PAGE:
While questions remain, IHSA's Anderson optimistic about return of high school sports
So many questions, yet so few answers.
When Gov. J.B. Pritzker announced Tuesday schools could reopen for in-session learning this fall, it sparked an active conversation within the high school sports community about the return to playing games.
It would be wise for us not to get ahead of ourselves.
While it's easy to be overly optimistic about having high school sports return in August, there are no guarantees that's going to happen and, well, there are so many questions, yet so few answers.
There is reason for cautious optimism as our state has continued to trend in the right direction recently on dealing with the COVID-19 pandemic.
But let's deal with the present before we talk about the future.
The present is IHSA member schools are still operating in Stage 1 of the IHSA's Return to Play plan, which allows for conditioning only, and even though the state is poised to enter Phase 4 of Pritzker's Restore Illinois plan Friday, that doesn't mean automatic change for high school sports.
The IHSA has submitted an aggressive plan to the Illinois Department of Public Health for Stage 2 Return to Play, but that plan has yet to be approved, and there's no firm timeline as to when it will be.
"We are continuing to wait for approval from IDPH as it relates to the guidelines we have," IHSA executive director Craig Anderson said Wednesday. "We have sent them to our membership so they can be prepared but there will likely be some modifications. We wanted to get out what, between our board, our staff, and the Sports Medicine Advisory Committee, we believe we can do but we're not in a position to indicate this is a direction we can take until we get IDPH approval.
"The IDPH is responsible for many different things. We can only wait until they respond."
To add to the mix, the Illinois State Board of Education Tuesday released guidelines for students to return to school. Those guidelines are quite strict for physical education classes, pools, gyms and locker rooms but for extracurricular activities, the ISBE says schools must follow the IDPH requirements set forth for the school setting.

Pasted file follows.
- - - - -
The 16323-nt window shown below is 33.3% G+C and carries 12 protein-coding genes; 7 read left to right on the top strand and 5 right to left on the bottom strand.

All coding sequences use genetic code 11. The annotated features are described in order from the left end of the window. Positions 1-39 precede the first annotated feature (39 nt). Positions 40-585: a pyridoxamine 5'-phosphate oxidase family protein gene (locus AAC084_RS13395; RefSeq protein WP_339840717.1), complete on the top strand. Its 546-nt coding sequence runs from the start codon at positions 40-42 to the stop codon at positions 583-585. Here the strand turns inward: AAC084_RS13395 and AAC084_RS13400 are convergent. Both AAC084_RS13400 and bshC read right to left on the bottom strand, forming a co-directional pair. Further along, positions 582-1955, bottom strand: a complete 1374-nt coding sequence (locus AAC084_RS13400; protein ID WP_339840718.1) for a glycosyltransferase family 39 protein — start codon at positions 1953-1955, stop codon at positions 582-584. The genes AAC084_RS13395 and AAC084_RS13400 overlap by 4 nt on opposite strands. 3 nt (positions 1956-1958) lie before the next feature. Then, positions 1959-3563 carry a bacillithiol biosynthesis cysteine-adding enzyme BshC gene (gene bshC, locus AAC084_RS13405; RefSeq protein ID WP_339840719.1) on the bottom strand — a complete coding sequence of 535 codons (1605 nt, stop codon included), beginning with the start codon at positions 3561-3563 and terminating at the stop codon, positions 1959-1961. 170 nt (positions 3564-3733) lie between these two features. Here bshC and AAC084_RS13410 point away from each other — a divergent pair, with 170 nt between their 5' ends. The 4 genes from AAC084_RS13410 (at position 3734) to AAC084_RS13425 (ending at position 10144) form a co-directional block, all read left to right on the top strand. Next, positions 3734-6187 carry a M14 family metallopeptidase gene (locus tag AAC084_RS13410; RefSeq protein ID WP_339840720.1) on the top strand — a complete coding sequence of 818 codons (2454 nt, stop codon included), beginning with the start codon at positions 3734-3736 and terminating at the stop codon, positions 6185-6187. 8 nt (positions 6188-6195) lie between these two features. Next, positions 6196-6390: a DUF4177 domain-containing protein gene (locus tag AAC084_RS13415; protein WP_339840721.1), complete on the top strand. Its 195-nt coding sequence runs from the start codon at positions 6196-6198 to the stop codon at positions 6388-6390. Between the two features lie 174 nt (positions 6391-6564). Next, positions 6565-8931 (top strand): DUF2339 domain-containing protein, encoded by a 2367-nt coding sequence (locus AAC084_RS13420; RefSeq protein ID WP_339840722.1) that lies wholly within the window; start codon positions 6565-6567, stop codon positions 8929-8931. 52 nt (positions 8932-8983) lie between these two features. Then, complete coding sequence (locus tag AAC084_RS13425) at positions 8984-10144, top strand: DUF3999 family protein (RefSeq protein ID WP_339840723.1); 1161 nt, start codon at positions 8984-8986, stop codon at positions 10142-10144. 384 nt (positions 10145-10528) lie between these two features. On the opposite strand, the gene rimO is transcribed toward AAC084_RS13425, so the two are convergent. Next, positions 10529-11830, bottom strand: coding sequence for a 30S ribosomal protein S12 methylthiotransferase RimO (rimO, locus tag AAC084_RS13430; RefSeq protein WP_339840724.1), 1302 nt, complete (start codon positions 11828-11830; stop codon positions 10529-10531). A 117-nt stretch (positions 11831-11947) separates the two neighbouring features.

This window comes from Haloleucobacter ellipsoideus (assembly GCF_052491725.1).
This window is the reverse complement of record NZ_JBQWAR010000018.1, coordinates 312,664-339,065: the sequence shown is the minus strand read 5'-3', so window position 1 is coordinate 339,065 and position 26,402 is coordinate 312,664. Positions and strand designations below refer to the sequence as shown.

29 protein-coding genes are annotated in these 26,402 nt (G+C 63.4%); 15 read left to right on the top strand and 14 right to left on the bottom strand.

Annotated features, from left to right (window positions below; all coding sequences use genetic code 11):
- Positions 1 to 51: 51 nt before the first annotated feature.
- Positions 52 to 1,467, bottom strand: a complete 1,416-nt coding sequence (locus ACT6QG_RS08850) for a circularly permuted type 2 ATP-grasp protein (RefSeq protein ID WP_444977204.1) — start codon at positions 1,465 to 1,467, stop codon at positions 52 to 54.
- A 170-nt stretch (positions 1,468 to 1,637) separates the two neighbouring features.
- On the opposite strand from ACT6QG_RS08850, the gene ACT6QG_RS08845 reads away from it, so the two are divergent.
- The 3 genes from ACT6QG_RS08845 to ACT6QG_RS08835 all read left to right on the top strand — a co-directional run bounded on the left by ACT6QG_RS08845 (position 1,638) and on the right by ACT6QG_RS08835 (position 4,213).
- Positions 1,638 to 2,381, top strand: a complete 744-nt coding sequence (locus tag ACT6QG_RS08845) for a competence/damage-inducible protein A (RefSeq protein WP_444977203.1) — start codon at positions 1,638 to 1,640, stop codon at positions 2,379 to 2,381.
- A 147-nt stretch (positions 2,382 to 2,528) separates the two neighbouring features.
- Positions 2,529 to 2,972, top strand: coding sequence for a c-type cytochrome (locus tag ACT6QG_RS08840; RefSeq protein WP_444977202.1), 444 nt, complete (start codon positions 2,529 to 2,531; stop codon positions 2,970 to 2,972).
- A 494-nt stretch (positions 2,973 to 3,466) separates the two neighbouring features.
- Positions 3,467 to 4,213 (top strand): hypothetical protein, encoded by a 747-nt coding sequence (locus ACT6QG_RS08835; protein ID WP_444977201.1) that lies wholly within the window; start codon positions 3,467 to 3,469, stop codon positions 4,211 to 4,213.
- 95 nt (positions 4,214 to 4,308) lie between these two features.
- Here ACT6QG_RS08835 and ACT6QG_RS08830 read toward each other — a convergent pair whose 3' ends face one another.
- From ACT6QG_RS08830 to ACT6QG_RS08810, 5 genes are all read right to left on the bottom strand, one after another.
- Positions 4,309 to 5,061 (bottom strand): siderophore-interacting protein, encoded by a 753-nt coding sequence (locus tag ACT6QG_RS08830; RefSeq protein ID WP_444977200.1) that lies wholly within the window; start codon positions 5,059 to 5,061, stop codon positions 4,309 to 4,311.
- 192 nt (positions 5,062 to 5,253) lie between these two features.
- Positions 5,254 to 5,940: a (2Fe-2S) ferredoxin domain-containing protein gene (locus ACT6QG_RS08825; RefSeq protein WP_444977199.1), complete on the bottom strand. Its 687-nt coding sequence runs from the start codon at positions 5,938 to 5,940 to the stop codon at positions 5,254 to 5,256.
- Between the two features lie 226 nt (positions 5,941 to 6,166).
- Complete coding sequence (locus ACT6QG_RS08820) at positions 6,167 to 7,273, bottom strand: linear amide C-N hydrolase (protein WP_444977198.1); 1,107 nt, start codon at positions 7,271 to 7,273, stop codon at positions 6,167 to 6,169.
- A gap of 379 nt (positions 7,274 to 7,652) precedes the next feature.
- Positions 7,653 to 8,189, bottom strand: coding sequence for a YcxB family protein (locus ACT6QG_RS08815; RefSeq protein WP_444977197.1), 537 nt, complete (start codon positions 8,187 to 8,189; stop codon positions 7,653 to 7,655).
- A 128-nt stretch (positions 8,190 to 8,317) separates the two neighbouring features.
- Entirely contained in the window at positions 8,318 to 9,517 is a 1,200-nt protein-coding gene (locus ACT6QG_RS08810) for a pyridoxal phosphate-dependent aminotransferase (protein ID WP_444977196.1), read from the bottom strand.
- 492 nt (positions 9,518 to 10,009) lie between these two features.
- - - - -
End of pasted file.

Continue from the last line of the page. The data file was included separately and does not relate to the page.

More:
The IDPH has yet to issue those specific guidelines.
"We've maintained communication with the ISBE and they've been great supporters," Anderson said. "The ISBE's focus, in my opinion, has been the return to learning. The IDPH has their hands in both of our guidelines. Our focus is not just sports but all activities. ISBE has made a simple response and is working closely with IDPH on getting our guidelines approved."
Anderson acknowledged there is some very different wording to what the ISBE has put out as compared to the IDPH's Phase 4 youth sports guidelines, which were released Monday.
"You can determine there's some contradictions," he said. "ISBE's guidelines look really limiting but the youth sports guidelines are much less limiting. While we could put ourselves in a different category than just youth sports -- we're education-based -- we are a cross between those two guidance documents.
"We'll know more when we get our response from the IDPH. We want to do things safely and we don't want to see spikes (in COVID cases). We want to continue to do things safely so when we get to fall we're able to provide more opportunities."
Ah, fall. So many questions, yet so few answers.
"My gut is telling me we will have some fall activities," Anderson said. "I don't know if we'll have all fall sports. There may be some modified seasons. I feel confident we'll have some fall sports."
Will football be included?
"Physical contact in football presents challenges," Anderson said. "If we can have some activities in July and early August and do so safely, it paves the way to have some expanded activities that today might not look possible.
"We continue to monitor from afar pro football and college football. If permissions are granted at those levels, it could allow for high school football. There's no guarantees but, being optimistic, if those levels are allowed to play there could be some opportunity for high school football, but my gut is still a little cautious about football in the fall."
What about fans attending games in the fall?
"That presents another dilemma but aside from that, we are seeing positive signs we may be able to have some sports in the fall," Anderson said.
"We collectively still have to be cautious and recommend safety to everyone and not throw caution to the wind because the alternative is not good."